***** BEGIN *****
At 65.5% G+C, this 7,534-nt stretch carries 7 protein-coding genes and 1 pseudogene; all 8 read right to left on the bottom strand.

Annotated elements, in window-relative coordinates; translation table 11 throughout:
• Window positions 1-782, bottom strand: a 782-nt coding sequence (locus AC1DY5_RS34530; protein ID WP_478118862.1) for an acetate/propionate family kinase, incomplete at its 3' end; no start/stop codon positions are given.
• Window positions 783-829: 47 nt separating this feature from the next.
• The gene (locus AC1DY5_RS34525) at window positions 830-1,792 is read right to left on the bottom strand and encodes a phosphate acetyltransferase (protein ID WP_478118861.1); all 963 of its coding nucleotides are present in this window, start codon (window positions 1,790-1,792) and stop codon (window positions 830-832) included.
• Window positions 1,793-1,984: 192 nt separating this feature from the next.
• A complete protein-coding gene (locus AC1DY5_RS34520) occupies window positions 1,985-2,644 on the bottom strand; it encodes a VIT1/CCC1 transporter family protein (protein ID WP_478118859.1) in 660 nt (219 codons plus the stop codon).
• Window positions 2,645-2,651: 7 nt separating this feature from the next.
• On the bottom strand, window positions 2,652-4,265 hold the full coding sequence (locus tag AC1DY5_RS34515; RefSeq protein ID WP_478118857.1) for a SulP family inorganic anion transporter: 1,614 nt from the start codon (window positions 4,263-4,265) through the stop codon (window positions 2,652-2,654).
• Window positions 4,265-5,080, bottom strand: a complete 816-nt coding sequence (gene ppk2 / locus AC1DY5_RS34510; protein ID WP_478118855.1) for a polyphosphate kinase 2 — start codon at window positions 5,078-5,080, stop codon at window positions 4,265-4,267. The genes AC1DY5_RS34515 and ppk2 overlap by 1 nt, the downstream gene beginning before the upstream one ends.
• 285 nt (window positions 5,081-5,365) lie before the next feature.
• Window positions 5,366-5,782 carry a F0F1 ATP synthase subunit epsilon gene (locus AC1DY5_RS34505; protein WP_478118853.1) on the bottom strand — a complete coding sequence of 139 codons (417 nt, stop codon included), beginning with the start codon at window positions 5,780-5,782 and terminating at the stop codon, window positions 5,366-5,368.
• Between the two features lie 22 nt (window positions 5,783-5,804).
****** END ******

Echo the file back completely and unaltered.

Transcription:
At 65.5% G+C, this 7,534-nt stretch carries 7 protein-coding genes and 1 pseudogene; all 8 read right to left on the bottom strand.

Annotated elements, in window-relative coordinates; translation table 11 throughout:
• Window positions 1-782, bottom strand: a 782-nt coding sequence (locus AC1DY5_RS34530; protein ID WP_478118862.1) for an acetate/propionate family kinase, incomplete at its 3' end; no start/stop codon positions are given.
• Window positions 783-829: 47 nt separating this feature from the next.
• The gene (locus AC1DY5_RS34525) at window positions 830-1,792 is read right to left on the bottom strand and encodes a phosphate acetyltransferase (protein ID WP_478118861.1); all 963 of its coding nucleotides are present in this window, start codon (window positions 1,790-1,792) and stop codon (window positions 830-832) included.
• Window positions 1,793-1,984: 192 nt separating this feature from the next.
• A complete protein-coding gene (locus AC1DY5_RS34520) occupies window positions 1,985-2,644 on the bottom strand; it encodes a VIT1/CCC1 transporter family protein (protein ID WP_478118859.1) in 660 nt (219 codons plus the stop codon).
• Window positions 2,645-2,651: 7 nt separating this feature from the next.
• On the bottom strand, window positions 2,652-4,265 hold the full coding sequence (locus tag AC1DY5_RS34515; RefSeq protein ID WP_478118857.1) for a SulP family inorganic anion transporter: 1,614 nt from the start codon (window positions 4,263-4,265) through the stop codon (window positions 2,652-2,654).
• Window positions 4,265-5,080, bottom strand: a complete 816-nt coding sequence (gene ppk2 / locus AC1DY5_RS34510; protein ID WP_478118855.1) for a polyphosphate kinase 2 — start codon at window positions 5,078-5,080, stop codon at window positions 4,265-4,267. The genes AC1DY5_RS34515 and ppk2 overlap by 1 nt, the downstream gene beginning before the upstream one ends.
• 285 nt (window positions 5,081-5,365) lie before the next feature.
• Window positions 5,366-5,782 carry a F0F1 ATP synthase subunit epsilon gene (locus AC1DY5_RS34505; protein WP_478118853.1) on the bottom strand — a complete coding sequence of 139 codons (417 nt, stop codon included), beginning with the start codon at window positions 5,780-5,782 and terminating at the stop codon, window positions 5,366-5,368.
• Between the two features lie 22 nt (window positions 5,783-5,804).